Gloom in industry prompts CBI to cut growth forecast

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The Independent Online

The confederation of British Industry yesterday slashed its forecast for manufacturing growth as its latest survey revealed industry had turned pessimistic for the first time in nine months.

The confederation of British Industry yesterday slashed its forecast for manufacturing growth as its latest survey revealed industry had turned pessimistic for the first time in nine months.

Output will grow just 0.5 per cent this year, the CBI said in a massive revision from its February forecast of 2.6 per cent. It also shaved 0.1 per cent off its forecast for GDP growth, which it now believes will come in at 3 per cent. It said there was a risk that the final figure could be even lower.

The continued strength of sterling against the euro - even despite the recent falls - will keep export growth weak, it said. Yesterday the pound hit a fresh six-year low of $1.4676 against the dollar. Against the euro it fell to a two-month low of 61.89p.

Kate Barker, CBI chief economist, said: "The strength of sterling is forcing manufacturers to cut back further on investment plans and if investment declines as we expect, this could constrain growth over the long term."

She said robust consumer spending would offset the weakness of manufacturing. This is diametrically opposed to Wednesday's official first-quarter GDP data that showed a sharp fall in domestic demand and a surprising solid export performance. The CBI's quarterly economic forecast said inflation would stay below the Government's target. Interest rates would peak at 6.25 per cent and remain there during 2001 - an upward revision from its February forecast of a fall-back to 5.75 per cent

The CBI's monthly industrial trends survey, also published yesterday, showed that manufacturers' expectations for output were negative for the first time since last July.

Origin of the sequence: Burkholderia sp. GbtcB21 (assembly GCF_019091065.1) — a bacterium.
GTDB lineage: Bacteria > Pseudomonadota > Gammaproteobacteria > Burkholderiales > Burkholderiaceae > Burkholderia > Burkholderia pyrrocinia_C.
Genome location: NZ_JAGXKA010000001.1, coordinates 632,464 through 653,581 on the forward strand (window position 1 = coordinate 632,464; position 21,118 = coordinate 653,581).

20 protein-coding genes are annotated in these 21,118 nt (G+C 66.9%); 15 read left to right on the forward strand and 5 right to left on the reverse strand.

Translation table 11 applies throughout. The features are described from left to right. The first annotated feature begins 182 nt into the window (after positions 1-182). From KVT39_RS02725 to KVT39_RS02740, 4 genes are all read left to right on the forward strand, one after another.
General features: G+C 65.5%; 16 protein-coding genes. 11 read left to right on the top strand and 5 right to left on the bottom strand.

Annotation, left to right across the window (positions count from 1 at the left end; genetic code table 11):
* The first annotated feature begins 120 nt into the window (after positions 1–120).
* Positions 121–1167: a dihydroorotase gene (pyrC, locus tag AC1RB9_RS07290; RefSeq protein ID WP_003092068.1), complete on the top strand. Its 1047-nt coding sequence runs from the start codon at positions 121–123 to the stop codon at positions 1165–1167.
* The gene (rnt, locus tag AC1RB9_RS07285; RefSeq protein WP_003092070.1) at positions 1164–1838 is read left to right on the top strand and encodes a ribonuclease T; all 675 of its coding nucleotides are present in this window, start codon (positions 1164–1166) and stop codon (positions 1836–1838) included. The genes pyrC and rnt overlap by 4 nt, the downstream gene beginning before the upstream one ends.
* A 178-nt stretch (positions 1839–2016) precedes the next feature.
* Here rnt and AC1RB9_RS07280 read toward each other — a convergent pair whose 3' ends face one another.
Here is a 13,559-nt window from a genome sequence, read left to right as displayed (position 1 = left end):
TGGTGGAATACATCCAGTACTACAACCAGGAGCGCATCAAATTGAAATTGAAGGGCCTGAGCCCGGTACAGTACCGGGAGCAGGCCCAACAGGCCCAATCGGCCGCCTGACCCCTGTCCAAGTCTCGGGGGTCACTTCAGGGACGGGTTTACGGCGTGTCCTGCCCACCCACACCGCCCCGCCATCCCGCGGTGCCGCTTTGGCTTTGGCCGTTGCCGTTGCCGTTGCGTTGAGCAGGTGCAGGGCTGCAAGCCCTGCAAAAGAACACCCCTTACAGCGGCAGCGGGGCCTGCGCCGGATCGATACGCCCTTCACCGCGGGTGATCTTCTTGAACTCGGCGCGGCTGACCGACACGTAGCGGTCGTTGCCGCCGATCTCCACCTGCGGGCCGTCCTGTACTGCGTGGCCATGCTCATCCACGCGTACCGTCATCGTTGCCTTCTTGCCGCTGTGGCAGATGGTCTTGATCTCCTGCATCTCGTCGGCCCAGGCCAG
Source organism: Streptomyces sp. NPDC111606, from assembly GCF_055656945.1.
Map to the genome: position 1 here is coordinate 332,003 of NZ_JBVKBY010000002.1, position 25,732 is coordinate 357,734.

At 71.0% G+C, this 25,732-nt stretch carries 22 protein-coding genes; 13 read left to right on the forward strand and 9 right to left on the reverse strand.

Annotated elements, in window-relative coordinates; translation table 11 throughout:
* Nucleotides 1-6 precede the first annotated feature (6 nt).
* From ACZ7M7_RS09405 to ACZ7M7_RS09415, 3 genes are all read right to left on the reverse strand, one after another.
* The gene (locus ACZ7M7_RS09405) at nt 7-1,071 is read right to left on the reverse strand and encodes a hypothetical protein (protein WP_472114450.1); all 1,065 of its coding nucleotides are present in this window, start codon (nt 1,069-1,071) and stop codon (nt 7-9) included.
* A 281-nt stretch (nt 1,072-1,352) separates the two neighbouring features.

The gloom was compounded by a significant fall in export orders to the worst level since last August. But the picture was confused by an improvement in total orders which, while still below normal levels, were at their strongest for more than two years.

The CBI said this was "at variance" with the rest of the survey and pointed to continuing falls in prices. Sudhir Junankar, a senior CBI economist, said: "Price competition is intensifying, forcing firms to hold prices or reduce them to boost orders in the home market."

Dharshini David, a UK economist at HSBC, said industry was in "real danger of being tipped back into recession within a matter of months". But Adam Law, of Barclays Capital, said: "Output expectations seem too pessimistic, given the strength of domestic demand."

A separate survey said the economy would slow in the second half of the year but not go into reverse. Research firm, NTC, said its indicator - a mix from a series of data - fell for the fourth month running.

The Government, in its annual review, renewed the Bank of England's remit to hit an underlying inflation target of 2.5 per cent, despite pressure to change the terms of reference to take account of the exchange rate. The Bank's remit is "firstly to maintain price stability and, subject to that, to support the economic policy of the Government, including its objectives for growth and employment," it said.

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